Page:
Seminole Crop E News

Agricultural News for Farmers and Agribusiness in SW Georgia

Archive for July, 2015

Peanut Acreage Up in 2015

Posted by romeethredge on July 20, 2015

Georgia Plants Highest Peanut Acreage Since 1991

The NASS USDA Acreage Report was released on June 30 giving the first planted acreage estimates based on surveys.   Planted acres of peanuts in Georgia were pegged at 800,000 acres, up 200,000 acres over last year for an increase of 33.3%.   The US peanut planted acres is estimated as 1.6 million acres.   This is an increase of 18% from 2014 and the highest since 2012 figure of 1.638 million acres.   Growers   have until July 15 to certify planted acres with FSA.   The first release of FSA reported acreage should come in mid-August. Thanks to Dr Nathan Smith, UGA Extension Ag Economist, for this report.

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Bermudagrass Stem Maggot

Posted by romeethredge on July 20, 2015

We have been seeing and getting reports of bermudagrass stem maggot damage all across the southern 2/3 of Georgia. Most folks have cut their second cutting and many have started on their third cut. I took the photo below of damage last week.

Dr Dennis Hancock, UGA Extension forage scientist, gives this report, “I’ve had a fairly sizeable number of Agents reporting that they have producers who have gotten 3-8 inches of regrowth on their third cut’s regrowth, only to have it stunted by the BSM. This is often enough regrowth (>6 inches) to shade the base of the bermudagrass such that it won’t try to grow through the damage. As such, this is the worst case scenario, and the only thing for it is to clip the bermudagrass back and use an insecticide to suppress the BSM population long enough for the bermudagrass to grow up.

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Following the recommendations found here (http://bit.ly/BSM2015), many producers have successfully used a pyrethroid to suppress the BSM fly populations. But, timing is CRITICAL! Producers spraying 7-10 days after the previous crop was mowed have found that this one application will protect the crop at least until it is 3-4 weeks old.

Meaning: the second spray is not likely to be needed. By the time it gets 3-4 weeks old, the damage done to the top 2-3 leaves at that point would not be enough to justify the cost of the spray and the damage done by the spray rig driving across the field. If it is 3-4 weeks old and starting to show signs of damage, it would be better to harvest the crop and protect the regrowth.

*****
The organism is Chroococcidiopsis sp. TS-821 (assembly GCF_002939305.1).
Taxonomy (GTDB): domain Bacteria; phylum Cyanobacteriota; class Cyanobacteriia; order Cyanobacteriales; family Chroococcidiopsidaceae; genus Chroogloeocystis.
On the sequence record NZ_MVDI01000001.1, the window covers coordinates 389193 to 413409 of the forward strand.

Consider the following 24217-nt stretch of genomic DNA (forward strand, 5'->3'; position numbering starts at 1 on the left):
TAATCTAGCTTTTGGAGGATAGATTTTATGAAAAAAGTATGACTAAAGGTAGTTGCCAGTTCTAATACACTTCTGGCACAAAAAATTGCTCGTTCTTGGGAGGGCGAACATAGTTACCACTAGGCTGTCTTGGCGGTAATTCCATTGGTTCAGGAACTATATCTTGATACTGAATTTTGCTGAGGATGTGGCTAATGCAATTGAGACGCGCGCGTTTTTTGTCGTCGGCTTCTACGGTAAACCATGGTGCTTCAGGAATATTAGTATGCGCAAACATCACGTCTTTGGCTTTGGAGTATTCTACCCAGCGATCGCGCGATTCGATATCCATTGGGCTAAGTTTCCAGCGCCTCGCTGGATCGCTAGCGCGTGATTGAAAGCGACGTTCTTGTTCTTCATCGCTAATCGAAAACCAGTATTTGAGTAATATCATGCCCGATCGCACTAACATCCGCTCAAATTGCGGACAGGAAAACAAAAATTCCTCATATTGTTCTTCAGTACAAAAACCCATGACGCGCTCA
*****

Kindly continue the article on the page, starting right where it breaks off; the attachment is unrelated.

Also, keep in mind that the more susceptible varieties  are common, Alicia, Coastal, Russell, and Tifton 44.”

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Ten Peanut Insect Questions

Posted by romeethredge on July 17, 2015

TEN PEANUT INSECT QUESTIONS and ANSWERS for 2015 Dr. Mark Abney, UGA Extension Entomologist

Q1. Lesser Cornstalk Borer (LCB) took me to the cleaners last year. What do I spray this year, what rate and how often?

  • Do you have any LCB now? If not, do not treat. 2014 was the worst LCB year in memory, and treating fields this year just because there was a problem last year is not a good strategy. Scout your peanuts!

Q2. Everybody is talking about Diamond (novaluron) & Prevathon (chlorantraniliprole) for LCB. Which one do I spray and how much?

  • Neither of these products is currently recommended by UGA Extension for LCB because there are not enough data. Nevertheless, both look promising. If you choose to use one of these products, consult the label for rates.

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Q3. How good is Dimilin (diflubenzuron) on lesser cornstalk borer?

  • Trial results are variable. It is not listed in the UGA Pest Control Handbook for LCB.  Dimilin is an insect growth regulator and it is not as hard on beneficials as Lorsban or other broad spectrum materials, and it will control foliage feeding caterpillars.

Q4. Can I apply liquid chlorpyrifos to my peanut for burrower bug and/or LCB?

  • NO.

Q5. Should I apply granular Lorsban for burrower bugs?

  • Do you consistently have burrower bug damage? If not, then NO. If yes, then you probably should; there are no other options for controlling this pest. Be sure to scout Lorsban treated fields for caterpillars and spider mites.